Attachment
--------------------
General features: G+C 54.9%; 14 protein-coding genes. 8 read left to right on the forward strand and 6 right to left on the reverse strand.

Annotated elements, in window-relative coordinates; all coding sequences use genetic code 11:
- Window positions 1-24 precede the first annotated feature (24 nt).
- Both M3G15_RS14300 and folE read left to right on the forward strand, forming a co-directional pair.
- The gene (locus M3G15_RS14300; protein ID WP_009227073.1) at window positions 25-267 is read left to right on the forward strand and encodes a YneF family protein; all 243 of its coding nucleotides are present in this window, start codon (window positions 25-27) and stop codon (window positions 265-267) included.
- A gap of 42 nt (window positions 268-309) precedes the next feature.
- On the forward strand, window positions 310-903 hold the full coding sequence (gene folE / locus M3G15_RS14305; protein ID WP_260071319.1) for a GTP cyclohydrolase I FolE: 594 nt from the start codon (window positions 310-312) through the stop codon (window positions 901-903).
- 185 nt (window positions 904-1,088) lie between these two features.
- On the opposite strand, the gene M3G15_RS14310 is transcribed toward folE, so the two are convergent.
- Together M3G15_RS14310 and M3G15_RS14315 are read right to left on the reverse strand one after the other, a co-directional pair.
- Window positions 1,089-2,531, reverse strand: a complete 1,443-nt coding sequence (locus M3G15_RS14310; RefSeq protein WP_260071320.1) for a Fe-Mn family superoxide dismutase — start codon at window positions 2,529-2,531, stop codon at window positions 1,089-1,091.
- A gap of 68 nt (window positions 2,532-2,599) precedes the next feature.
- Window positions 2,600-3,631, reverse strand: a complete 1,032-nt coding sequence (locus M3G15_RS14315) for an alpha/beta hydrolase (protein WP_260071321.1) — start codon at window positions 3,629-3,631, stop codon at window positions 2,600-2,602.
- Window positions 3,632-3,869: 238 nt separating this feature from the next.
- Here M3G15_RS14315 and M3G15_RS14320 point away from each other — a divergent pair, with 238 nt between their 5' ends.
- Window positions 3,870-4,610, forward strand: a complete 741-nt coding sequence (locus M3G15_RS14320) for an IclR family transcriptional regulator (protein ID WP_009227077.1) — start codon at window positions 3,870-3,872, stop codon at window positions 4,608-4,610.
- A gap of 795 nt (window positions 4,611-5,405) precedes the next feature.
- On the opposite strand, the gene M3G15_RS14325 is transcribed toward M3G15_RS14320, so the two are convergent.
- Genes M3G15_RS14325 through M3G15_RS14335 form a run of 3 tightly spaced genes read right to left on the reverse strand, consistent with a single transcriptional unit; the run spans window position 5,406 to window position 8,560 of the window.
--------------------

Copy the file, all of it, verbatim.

General features: G+C 54.9%; 14 protein-coding genes. 8 read left to right on the forward strand and 6 right to left on the reverse strand.

Annotated elements, in window-relative coordinates; all coding sequences use genetic code 11:
- Window positions 1-24 precede the first annotated feature (24 nt).
- Both M3G15_RS14300 and folE read left to right on the forward strand, forming a co-directional pair.
- The gene (locus M3G15_RS14300; protein ID WP_009227073.1) at window positions 25-267 is read left to right on the forward strand and encodes a YneF family protein; all 243 of its coding nucleotides are present in this window, start codon (window positions 25-27) and stop codon (window positions 265-267) included.
- A gap of 42 nt (window positions 268-309) precedes the next feature.
- On the forward strand, window positions 310-903 hold the full coding sequence (gene folE / locus M3G15_RS14305; protein ID WP_260071319.1) for a GTP cyclohydrolase I FolE: 594 nt from the start codon (window positions 310-312) through the stop codon (window positions 901-903).
- 185 nt (window positions 904-1,088) lie between these two features.
- On the opposite strand, the gene M3G15_RS14310 is transcribed toward folE, so the two are convergent.
- Together M3G15_RS14310 and M3G15_RS14315 are read right to left on the reverse strand one after the other, a co-directional pair.
- Window positions 1,089-2,531, reverse strand: a complete 1,443-nt coding sequence (locus M3G15_RS14310; RefSeq protein WP_260071320.1) for a Fe-Mn family superoxide dismutase — start codon at window positions 2,529-2,531, stop codon at window positions 1,089-1,091.
- A gap of 68 nt (window positions 2,532-2,599) precedes the next feature.
- Window positions 2,600-3,631, reverse strand: a complete 1,032-nt coding sequence (locus M3G15_RS14315) for an alpha/beta hydrolase (protein WP_260071321.1) — start codon at window positions 3,629-3,631, stop codon at window positions 2,600-2,602.
- Window positions 3,632-3,869: 238 nt separating this feature from the next.
- Here M3G15_RS14315 and M3G15_RS14320 point away from each other — a divergent pair, with 238 nt between their 5' ends.
- Window positions 3,870-4,610, forward strand: a complete 741-nt coding sequence (locus M3G15_RS14320) for an IclR family transcriptional regulator (protein ID WP_009227077.1) — start codon at window positions 3,870-3,872, stop codon at window positions 4,608-4,610.
- A gap of 795 nt (window positions 4,611-5,405) precedes the next feature.
- On the opposite strand, the gene M3G15_RS14325 is transcribed toward M3G15_RS14320, so the two are convergent.
- Genes M3G15_RS14325 through M3G15_RS14335 form a run of 3 tightly spaced genes read right to left on the reverse strand, consistent with a single transcriptional unit; the run spans window position 5,406 to window position 8,560 of the window.